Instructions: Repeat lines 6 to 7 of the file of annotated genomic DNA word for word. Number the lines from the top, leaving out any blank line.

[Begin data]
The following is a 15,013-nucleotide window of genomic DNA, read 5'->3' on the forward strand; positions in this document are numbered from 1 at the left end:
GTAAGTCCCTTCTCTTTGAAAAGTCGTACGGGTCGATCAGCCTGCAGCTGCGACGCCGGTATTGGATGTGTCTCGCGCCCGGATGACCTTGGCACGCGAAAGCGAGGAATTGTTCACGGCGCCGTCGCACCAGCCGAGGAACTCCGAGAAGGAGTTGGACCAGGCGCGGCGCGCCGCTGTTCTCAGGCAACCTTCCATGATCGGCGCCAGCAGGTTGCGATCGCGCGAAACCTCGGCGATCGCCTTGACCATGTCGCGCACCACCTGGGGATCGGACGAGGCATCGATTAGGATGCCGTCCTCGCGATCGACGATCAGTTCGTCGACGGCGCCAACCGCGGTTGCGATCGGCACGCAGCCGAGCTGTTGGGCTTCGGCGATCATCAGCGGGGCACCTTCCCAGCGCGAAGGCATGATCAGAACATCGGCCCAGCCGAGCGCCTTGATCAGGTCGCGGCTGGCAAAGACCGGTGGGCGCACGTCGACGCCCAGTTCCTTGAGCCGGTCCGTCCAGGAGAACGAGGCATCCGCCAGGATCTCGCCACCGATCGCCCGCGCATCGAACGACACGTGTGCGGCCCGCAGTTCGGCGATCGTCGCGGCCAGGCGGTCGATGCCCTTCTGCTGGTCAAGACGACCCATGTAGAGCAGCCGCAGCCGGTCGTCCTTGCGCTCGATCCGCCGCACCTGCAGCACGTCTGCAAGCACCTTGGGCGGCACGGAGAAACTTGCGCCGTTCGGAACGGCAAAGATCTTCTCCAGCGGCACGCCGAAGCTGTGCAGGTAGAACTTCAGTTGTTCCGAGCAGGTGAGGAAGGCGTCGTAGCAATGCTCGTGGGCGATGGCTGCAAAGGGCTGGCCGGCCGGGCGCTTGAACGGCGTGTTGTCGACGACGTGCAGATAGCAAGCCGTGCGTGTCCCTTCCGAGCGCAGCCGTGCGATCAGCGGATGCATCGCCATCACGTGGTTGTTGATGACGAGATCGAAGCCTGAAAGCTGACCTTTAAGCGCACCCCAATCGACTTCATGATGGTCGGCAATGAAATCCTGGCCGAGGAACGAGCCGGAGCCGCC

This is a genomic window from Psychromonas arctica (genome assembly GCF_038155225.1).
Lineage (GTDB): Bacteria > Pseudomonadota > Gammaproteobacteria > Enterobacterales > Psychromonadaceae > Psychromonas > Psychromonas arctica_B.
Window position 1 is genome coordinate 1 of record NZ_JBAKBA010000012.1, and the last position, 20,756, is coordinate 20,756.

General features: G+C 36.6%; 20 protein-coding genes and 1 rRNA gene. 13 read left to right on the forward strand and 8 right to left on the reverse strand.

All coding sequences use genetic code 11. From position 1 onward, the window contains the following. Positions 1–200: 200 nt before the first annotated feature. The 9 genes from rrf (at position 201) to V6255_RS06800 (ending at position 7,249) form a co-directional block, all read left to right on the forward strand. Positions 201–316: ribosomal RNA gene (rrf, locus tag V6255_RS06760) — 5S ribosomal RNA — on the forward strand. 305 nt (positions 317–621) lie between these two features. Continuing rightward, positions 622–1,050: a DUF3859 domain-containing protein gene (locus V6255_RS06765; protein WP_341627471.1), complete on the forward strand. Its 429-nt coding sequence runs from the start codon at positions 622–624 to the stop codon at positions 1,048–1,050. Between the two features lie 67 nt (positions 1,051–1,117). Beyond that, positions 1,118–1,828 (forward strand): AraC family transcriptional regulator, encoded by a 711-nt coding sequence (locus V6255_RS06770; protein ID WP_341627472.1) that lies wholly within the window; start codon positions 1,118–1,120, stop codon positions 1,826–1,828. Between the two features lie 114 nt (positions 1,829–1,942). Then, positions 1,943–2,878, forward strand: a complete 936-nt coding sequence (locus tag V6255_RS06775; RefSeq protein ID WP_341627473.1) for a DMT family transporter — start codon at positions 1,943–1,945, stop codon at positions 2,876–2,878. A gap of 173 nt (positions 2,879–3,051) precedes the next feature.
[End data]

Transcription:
General features: G+C 36.6%; 20 protein-coding genes and 1 rRNA gene. 13 read left to right on the forward strand and 8 right to left on the reverse strand.

All coding sequences use genetic code 11. From position 1 onward, the window contains the following. Positions 1–200: 200 nt before the first annotated feature. The 9 genes from rrf (at position 201) to V6255_RS06800 (ending at position 7,249) form a co-directional block, all read left to right on the forward strand. Positions 201–316: ribosomal RNA gene (rrf, locus tag V6255_RS06760) — 5S ribosomal RNA — on the forward strand. 305 nt (positions 317–621) lie between these two features. Continuing rightward, positions 622–1,050: a DUF3859 domain-containing protein gene (locus V6255_RS06765; protein WP_341627471.1), complete on the forward strand. Its 429-nt coding sequence runs from the start codon at positions 622–624 to the stop codon at positions 1,048–1,050. Between the two features lie 67 nt (positions 1,051–1,117). Beyond that, positions 1,118–1,828 (forward strand): AraC family transcriptional regulator, encoded by a 711-nt coding sequence (locus V6255_RS06770; protein ID WP_341627472.1) that lies wholly within the window; start codon positions 1,118–1,120, stop codon positions 1,826–1,828. Between the two features lie 114 nt (positions 1,829–1,942). Then, positions 1,943–2,878, forward strand: a complete 936-nt coding sequence (locus tag V6255_RS06775; RefSeq protein ID WP_341627473.1) for a DMT family transporter — start codon at positions 1,943–1,945, stop codon at positions 2,876–2,878. A gap of 173 nt (positions 2,879–3,051) precedes the next feature.